NSS ENGG COLLEGE ALUMNI, BANGALORE is organising a  film screening session-

on March 29, 2009, Sunday

Girish Kasaravalli’ s
Winner of 3 Karnataka State Film Awards in 2008 including Best feature film
Winner of 2 awards at Osian’s Cinefan Festival 2008 including Best Indian Film


MG Sasi’s
Winner of 5 Kerala State Film Awards in 2007 including best film and best director

will be screened at


Adarsh Tech Park,

Devarabisana Halli, Next to Intel Gate,

Outer ring road, 560037.

2.00pm: Gulabi Talkies
4.15pm: Discussion with director Girish Kasaravalli and other invited guests

4.45pm: Adayalangal
6.45pm: Discussion with director MG Sasi and other invited guests

For entry passes(Rs 100/- per head), contact:

Aji Joseph – 98863 19728, Jojy Varghese – 98861 89570,

Gulabi Talkies:
The film is set in the late 1990s among the fishing communities around Kundapura, in the southwestern Indian state of Karnataka. The impulsive midwife Gulabi (Umashree) is the protagonist, whose one passion is the cinema. She leads a lonely life in an island inhabited by fisher folk. Her husband Musa (K.G. Krishna Murthy), a small-time fish-selling agent, has deserted her and is living happily with his second wife Kunjipathu and their child Adda.

A family gifts her a television with a satellite dish antenna in gratitude after she attends to a difficult delivery (for which they even had to bodily remove her from a movie theatre). The arrival of the first color TV in her small island village heralds great changes in the sleepy hamlet. The women in the village begin gathering at her house once the men leave for fishing. But a few of them stay away, since Gulabi is one of the few Muslims in the village. Yet others prefer to watch from outside her shack, without entering it.

Among the regulars at her home is Netru (singer-actress M.D. Pallavi), a girl with an absentee husband and a domineering mother-in-law, whom Gulabi befriends and becomes a confidante to. But Netru disappears and Gulabi is blamed, leaving her all alone in the village.

The Kargil War of 1999 and the rise of communalism in Karnataka provide the backdrop to the film. The communal stereotyping of Muslims following the Kargil War finds an echo in the village. The tension between the small fishermen of the village and a Muslim businessman (who is actually never shown throughout the film) with a growing fleet of commercial trawlers acquires a communal colour.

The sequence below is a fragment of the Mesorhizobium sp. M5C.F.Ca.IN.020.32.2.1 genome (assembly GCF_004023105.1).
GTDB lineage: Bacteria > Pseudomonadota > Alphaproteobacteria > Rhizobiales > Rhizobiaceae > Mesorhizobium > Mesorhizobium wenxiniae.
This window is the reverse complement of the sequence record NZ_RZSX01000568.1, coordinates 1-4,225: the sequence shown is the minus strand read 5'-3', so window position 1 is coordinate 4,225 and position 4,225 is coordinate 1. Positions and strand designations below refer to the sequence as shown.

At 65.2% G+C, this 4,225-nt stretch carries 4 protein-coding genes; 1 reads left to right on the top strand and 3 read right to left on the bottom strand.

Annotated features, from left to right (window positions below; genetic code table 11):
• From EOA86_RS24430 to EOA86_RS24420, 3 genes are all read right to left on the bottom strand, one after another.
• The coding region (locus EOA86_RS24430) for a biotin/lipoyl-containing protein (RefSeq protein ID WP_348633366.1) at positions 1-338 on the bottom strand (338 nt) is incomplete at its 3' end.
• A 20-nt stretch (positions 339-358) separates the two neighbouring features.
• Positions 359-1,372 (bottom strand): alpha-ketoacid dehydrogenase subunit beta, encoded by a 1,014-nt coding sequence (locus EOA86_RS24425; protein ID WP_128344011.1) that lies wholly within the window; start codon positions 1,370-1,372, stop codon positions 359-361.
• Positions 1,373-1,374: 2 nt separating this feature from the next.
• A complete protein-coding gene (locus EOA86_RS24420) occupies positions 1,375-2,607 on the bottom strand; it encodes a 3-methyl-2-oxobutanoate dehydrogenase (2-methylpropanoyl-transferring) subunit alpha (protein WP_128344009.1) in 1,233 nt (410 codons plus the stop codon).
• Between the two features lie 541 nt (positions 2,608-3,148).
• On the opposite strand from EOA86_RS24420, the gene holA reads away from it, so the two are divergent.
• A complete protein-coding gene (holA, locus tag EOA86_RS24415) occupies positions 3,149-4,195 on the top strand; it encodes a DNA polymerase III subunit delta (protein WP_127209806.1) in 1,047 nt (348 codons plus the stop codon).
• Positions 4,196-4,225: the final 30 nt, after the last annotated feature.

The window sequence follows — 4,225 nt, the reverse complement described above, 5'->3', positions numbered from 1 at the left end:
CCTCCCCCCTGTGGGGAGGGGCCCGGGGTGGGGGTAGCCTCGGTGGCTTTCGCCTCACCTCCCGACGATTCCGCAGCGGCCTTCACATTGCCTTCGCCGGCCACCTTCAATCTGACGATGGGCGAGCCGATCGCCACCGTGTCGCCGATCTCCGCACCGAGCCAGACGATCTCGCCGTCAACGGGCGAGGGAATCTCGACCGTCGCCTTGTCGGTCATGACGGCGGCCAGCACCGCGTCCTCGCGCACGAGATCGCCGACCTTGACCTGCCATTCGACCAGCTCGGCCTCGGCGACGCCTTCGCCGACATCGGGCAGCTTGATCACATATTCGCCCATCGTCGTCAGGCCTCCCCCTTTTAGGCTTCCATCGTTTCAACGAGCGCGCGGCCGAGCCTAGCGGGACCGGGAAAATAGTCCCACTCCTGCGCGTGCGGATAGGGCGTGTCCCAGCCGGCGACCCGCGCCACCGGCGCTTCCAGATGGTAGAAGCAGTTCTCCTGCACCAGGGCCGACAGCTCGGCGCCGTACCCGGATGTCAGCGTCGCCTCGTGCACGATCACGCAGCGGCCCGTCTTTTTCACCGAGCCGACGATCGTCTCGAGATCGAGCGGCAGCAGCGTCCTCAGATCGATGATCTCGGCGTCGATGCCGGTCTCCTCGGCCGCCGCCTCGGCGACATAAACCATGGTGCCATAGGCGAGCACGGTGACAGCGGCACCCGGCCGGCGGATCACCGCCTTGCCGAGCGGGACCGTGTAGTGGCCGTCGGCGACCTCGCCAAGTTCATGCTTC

The disappearance of Netru adds to the mounting tensions. The Muslims in the village flee and urge Gulabi to leave too, but she refuses and stays put in the village. Her house is vandalised and she is forcibly taken to a boat to leave the island. The young men from outside who spearhead the attack assure the villagers that Gulabi’s television would remain in her house.

The film ends with a scene in which two illiterate elderly women, who had hitherto refused to enter Gulabi’s house, going in there to watch TV (which they do not know how to switch on – they are probably unaware even that it has to be switched on).

About Adayalangal:
Adayalangal is based on the real life story of Nandanar, one of the most popular names in Malayalam literature. Nandanar wrote stories and novels that fascinated all sections of readers and also specialized in writing for children.

Nandanar, whose real name was P.C. Gopalan, joined the army, but disillusioned with the life of a soldier soon left the forces. Later he penned stories based on his experiences in the army. A man who had a zest for life, Nandanar ironically ended up committing suicide.

The film tells the story of a young man named Gopi from a little village in Kerala who joins the army. This young soldier, just 36 years of age, has to take the life of his enemy to save his own. This experience leaves him disillusioned. He leaves the army and returns to his native village to start writing. Adayalangal also zooms in on the love-life of the protagonist.

While debutante Govind Padmasurya does the lead role of Gopi, it’s Jyothirmayi who plays the heroine. Noted director T.V. Chandran with whom the director M.G. Sasi had worked earlier too plays a key role in the film.

About Girish:
Girish Kasaravalli is the master film maker and the pride of Kannada. He brought Suvarnakamal to Kannada four times: Ghatashraddha (1977), Tabarana Kathe (1986), Thaayi Saheba (1997) and Dweepa (2001). A gold medalist from the Film and Television Institute of India, Pune, Girish Kasaravalli started his career in films with Ghatashraddha (1977), over the next thirty years directed eleven films and a tele serial.

About Sasi:
MG Sasi is a noted telefilm maker who rose to fame after his debut feature film Adayalangal bagged 5 honours at the Kerala state film awards for 2007. He worked as associate of veteran directors like TV Chandran, PT Kunju mohammad and Shyama Prasad. Sasi has also been very active in theater space for many years starting from his college days.


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